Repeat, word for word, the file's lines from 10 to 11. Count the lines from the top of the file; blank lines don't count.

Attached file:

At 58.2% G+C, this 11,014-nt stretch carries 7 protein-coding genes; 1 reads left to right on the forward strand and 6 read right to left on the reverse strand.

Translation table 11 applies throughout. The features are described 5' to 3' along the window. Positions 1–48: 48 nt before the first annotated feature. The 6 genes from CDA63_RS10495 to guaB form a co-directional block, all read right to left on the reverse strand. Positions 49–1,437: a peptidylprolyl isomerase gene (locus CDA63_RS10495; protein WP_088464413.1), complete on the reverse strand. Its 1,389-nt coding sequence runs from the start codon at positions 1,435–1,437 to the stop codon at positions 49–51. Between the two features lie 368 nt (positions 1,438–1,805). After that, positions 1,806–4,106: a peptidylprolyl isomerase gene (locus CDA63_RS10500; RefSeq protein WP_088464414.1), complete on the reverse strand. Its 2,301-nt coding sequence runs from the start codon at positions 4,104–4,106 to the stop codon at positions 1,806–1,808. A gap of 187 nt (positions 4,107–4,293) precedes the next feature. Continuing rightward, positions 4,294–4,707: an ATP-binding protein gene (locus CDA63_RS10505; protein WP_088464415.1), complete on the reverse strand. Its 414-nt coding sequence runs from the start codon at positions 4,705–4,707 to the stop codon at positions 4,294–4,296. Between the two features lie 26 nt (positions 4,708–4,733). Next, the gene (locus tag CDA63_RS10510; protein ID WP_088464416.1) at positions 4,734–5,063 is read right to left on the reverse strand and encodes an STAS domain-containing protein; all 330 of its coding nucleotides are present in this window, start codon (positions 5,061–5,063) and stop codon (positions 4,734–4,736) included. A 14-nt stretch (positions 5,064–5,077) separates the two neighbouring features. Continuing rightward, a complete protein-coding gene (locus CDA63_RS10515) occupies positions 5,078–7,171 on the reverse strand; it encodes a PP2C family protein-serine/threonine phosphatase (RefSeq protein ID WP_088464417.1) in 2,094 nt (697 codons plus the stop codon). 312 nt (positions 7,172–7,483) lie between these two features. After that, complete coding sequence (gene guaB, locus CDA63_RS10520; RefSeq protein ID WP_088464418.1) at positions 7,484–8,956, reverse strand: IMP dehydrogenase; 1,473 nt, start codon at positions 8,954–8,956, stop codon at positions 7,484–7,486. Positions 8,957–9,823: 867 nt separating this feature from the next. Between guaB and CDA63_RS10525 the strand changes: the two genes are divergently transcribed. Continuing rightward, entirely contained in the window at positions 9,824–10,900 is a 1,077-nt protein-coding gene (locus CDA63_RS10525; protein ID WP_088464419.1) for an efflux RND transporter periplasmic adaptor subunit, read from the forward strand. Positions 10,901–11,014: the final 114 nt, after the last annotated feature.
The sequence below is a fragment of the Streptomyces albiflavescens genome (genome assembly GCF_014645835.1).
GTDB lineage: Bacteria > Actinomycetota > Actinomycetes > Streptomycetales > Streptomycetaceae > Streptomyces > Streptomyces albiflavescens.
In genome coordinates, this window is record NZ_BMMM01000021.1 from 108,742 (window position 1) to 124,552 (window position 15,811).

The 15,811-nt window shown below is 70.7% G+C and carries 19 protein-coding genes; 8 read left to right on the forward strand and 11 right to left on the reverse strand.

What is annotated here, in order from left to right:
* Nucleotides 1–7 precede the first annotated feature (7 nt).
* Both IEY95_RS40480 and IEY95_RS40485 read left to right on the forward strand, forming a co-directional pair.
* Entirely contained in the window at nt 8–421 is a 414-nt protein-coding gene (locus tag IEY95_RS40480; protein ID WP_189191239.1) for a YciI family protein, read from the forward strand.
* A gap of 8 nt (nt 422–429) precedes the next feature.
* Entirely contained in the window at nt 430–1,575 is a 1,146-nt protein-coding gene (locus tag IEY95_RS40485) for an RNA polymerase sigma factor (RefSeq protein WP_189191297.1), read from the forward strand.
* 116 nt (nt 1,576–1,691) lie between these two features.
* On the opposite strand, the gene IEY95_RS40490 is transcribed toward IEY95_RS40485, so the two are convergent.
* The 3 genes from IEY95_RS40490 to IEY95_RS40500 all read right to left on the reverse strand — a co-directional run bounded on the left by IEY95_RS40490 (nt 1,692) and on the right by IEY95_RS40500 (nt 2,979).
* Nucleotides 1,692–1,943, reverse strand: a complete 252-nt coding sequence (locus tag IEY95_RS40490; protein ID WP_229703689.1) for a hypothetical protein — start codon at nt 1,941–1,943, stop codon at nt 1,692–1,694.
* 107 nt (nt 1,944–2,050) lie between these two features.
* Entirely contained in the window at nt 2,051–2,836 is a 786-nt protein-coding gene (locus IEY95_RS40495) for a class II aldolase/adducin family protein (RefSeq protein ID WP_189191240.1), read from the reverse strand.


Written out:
* Entirely contained in the window at nt 8–421 is a 414-nt protein-coding gene (locus tag IEY95_RS40480; protein ID WP_189191239.1) for a YciI family protein, read from the forward strand.
* A gap of 8 nt (nt 422–429) precedes the next feature.